Document Detail


The association between maternal blood pressures and offspring size at birth in Southeast Asian women.
MedLine Citation:
PMID:  25444649     Owner:  NLM     Status:  Publisher    
Abstract/OtherAbstract:
BackgroundMaternal blood pressures in pregnancy is an important determinant of offspring size at birth. However, the relationship between maternal blood pressures and offspring¿s size at birth is not consistent and may vary between ethnic groups. We examined the relationship between maternal peripheral and central blood pressures and offspring size at birth in an Asian multi-ethnic cohort, and effect modifications by maternal ethnicity and obesity.MethodsWe used data from 713 participants in the Growing Up in Singapore Towards Healthy Outcomes study consisting of pregnant Chinese, Malay and Indian women recruited from two tertiary hospitals between 2009 to 2010. Peripheral systolic and diastolic blood pressures (SBP and DBP), and central SBP and pulse pressure (PP) were measured around 27 weeks of gestation. Biometric parameters at birth were collected from medical records.ResultsAfter adjusting for maternal and fetal covariates, each 1-SD increase (10.0 mmHg) in central SBP was inversely associated with birth weight (¿40.52 g; 95% confidence interval (CI) -70.66 to ¿10.37), birth length (¿0.19 cm; ¿0.36 to ¿0.03), head circumference (¿0.12 cm; ¿0.23 to ¿0.02) and placental weight (¿11.16 g; ¿20.85 to ¿1.47). A one-SD (11.1 mmHg) increase in peripheral SBP was also associated with lower birth weight (¿35.56 g; ¿66.57 to ¿4.54). The inverse relations between other blood pressure measures and offspring size at birth were observed but not statistically significant. Higher peripheral SBP and DBP and central SBP were associated with increased odds of low birth weight (defined as weight <2500 g) and small for gestational age (defined as <10th percentile for gestational age adjusted birth weight). Maternal adiposity modified these associations, with stronger inverse associations in normal weight women. No significant interactions were found with ethnicity.ConclusionsHigher second-trimester peripheral and central systolic pressures were associated with smaller offspring size at birth, particularly in normal weight women. Findings from this study reinforces the clinical relevance of antenatal blood pressure monitoring.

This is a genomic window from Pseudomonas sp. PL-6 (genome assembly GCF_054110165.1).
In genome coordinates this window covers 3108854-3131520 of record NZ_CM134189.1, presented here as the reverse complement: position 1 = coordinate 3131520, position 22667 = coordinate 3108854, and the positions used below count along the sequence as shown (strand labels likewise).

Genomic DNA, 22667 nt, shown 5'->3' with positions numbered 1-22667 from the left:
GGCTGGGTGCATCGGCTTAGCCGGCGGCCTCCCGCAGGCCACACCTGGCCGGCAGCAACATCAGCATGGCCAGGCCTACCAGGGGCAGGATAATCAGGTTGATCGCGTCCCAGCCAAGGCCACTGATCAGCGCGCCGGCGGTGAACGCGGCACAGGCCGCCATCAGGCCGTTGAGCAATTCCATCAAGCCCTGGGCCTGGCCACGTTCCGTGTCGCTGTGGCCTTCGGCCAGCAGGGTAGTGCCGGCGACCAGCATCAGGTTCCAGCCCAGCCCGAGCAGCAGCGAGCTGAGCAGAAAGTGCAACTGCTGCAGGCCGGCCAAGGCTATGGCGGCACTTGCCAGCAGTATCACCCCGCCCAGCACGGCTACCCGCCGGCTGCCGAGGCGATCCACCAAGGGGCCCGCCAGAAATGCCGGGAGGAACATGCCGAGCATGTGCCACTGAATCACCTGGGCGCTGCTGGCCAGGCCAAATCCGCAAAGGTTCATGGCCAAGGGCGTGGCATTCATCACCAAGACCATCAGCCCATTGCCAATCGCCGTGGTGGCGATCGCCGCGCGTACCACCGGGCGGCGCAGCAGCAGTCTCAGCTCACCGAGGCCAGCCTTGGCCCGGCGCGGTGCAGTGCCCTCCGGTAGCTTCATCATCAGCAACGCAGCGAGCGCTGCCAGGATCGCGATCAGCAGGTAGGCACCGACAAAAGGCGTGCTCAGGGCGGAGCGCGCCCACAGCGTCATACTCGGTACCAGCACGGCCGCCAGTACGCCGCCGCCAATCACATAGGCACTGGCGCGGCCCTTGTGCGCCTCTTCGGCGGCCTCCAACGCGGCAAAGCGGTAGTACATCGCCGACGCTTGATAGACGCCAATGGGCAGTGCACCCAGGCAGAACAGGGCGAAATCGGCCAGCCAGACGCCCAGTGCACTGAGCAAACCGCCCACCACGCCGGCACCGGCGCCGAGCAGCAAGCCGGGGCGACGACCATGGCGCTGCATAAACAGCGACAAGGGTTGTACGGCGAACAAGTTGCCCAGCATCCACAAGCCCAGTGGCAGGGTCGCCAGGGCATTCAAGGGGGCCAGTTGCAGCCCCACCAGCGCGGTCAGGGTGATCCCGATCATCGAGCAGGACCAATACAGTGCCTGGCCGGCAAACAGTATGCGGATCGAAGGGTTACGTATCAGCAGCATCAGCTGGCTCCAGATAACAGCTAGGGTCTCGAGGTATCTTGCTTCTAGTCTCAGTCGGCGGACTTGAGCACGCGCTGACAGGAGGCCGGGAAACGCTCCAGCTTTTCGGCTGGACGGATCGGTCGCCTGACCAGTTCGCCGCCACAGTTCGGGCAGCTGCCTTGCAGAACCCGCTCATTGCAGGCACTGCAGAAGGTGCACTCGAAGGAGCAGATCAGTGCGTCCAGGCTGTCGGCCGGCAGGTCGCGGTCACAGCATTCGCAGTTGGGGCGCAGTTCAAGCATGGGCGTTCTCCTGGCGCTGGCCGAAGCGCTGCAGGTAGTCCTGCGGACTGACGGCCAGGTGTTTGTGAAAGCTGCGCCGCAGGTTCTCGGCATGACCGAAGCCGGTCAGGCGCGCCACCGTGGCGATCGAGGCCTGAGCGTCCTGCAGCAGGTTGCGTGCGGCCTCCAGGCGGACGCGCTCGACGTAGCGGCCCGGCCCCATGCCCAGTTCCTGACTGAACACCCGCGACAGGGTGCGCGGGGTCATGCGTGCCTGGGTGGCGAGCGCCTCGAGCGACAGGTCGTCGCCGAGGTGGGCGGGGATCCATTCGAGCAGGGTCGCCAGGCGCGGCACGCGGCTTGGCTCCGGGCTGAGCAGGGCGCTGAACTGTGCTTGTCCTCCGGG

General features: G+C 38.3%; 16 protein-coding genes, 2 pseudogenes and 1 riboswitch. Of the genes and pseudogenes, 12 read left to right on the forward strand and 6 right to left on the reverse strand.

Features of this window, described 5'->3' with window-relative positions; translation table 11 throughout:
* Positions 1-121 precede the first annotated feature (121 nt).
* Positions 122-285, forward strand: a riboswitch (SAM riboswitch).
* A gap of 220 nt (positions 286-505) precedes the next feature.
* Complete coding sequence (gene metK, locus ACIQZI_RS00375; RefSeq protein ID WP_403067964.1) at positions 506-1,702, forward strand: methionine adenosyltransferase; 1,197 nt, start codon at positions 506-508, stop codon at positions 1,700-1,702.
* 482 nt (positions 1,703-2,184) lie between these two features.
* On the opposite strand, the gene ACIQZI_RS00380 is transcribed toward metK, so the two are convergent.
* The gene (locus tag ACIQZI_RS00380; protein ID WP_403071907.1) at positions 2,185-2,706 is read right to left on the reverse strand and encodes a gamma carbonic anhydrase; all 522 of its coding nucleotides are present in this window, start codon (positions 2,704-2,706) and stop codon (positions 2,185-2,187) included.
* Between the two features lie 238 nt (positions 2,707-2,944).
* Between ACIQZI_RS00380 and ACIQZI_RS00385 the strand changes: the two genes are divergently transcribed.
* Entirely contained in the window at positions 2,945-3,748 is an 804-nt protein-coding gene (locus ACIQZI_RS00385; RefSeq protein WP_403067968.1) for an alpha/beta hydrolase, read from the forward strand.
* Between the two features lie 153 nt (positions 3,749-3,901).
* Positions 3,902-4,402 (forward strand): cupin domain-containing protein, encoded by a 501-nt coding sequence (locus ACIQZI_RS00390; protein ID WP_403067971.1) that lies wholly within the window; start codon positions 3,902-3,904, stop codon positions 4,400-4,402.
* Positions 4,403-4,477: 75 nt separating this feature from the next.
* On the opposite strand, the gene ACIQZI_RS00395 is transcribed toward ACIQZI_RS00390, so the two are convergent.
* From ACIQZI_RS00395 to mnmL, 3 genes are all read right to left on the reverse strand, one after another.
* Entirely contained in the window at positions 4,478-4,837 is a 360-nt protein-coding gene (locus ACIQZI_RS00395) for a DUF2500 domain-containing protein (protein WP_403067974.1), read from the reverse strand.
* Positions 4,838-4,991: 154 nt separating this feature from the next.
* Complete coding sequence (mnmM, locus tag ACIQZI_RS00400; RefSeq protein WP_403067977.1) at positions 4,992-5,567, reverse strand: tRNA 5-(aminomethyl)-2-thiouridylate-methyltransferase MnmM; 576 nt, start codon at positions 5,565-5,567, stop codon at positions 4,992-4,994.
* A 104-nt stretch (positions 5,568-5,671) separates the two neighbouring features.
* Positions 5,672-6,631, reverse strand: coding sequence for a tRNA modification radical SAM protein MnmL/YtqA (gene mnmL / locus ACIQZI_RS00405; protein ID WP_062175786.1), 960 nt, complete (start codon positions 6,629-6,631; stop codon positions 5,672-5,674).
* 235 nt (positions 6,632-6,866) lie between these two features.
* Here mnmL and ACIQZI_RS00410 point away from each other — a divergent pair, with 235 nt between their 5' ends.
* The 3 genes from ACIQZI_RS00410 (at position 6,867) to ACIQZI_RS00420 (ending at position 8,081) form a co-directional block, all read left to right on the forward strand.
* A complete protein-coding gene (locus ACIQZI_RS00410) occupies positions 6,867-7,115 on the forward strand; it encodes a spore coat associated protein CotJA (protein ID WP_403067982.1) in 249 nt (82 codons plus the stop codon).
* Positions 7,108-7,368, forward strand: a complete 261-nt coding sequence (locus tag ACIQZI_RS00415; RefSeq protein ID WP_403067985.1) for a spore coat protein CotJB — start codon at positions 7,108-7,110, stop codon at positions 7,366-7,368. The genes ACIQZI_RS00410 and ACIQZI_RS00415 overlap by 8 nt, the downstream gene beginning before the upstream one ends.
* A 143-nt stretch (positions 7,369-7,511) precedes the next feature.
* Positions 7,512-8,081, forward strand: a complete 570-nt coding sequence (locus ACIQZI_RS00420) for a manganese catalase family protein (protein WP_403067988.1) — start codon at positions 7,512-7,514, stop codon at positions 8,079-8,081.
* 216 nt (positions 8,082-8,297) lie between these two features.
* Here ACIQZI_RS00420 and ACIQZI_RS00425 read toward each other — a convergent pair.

Authors:
Wai-Yee Lim; Yung-Seng Lee; Chuen-Seng Tan; Kenneth Kwek; Yap-Seng Chong; Peter D Gluckman; Keith M Godfrey; Seang-Mei Saw; An Pan
Related Documents :
3923959 - The influence of cyclo-oxygenase inhibitors on the cardiovascular effects of hydralazin...
2188749 - Baroreceptor-heart rate reflex function before and after surgical reversal of two-kidne...
2975459 - Myocardial effect of converting enzyme inhibition in hypertensive and normotensive rats.
9852939 - Technology and application of ultraminiature catheter pressure transducers.
7795579 - The role of the adrenal medulla in neural control of blood pressure in rats.
21239449 - Negative-pressure pulmonary edema presented with concomitant spontaneous pneumomediasti...
25082169 - A study of measurement of noninvasive blood pressure with the oscillometric device, sen...
10776429 - Positive end-expiratory pressure and response to inhaled nitric oxide: changing nonresp...
9711939 - Evaluation of regional differences in right ventricular systolic function by acoustic q...
Publication Detail:
Type:  JOURNAL ARTICLE     Date:  2014-12-2
Journal Detail:
Title:  BMC pregnancy and childbirth     Volume:  14     ISSN:  1471-2393     ISO Abbreviation:  BMC Pregnancy Childbirth     Publication Date:  2014 Dec 
Date Detail:
Created Date:  2014-12-2     Completed Date:  -     Revised Date:  2014-12-3    
Medline Journal Info:
Nlm Unique ID:  100967799     Medline TA:  BMC Pregnancy Childbirth     Country:  -    
Other Details:
Languages:  ENG     Pagination:  403     Citation Subset:  -    
Export Citation:
APA/MLA Format     Download EndNote     Download BibTex
MeSH Terms
Descriptor/Qualifier:

From MEDLINE®/PubMed®, a database of the U.S. National Library of Medicine


Previous Document:  Change in intraocular pressure during scleral depression.
Next Document:  The pleiotropic role of HDL in autoimmune diseases.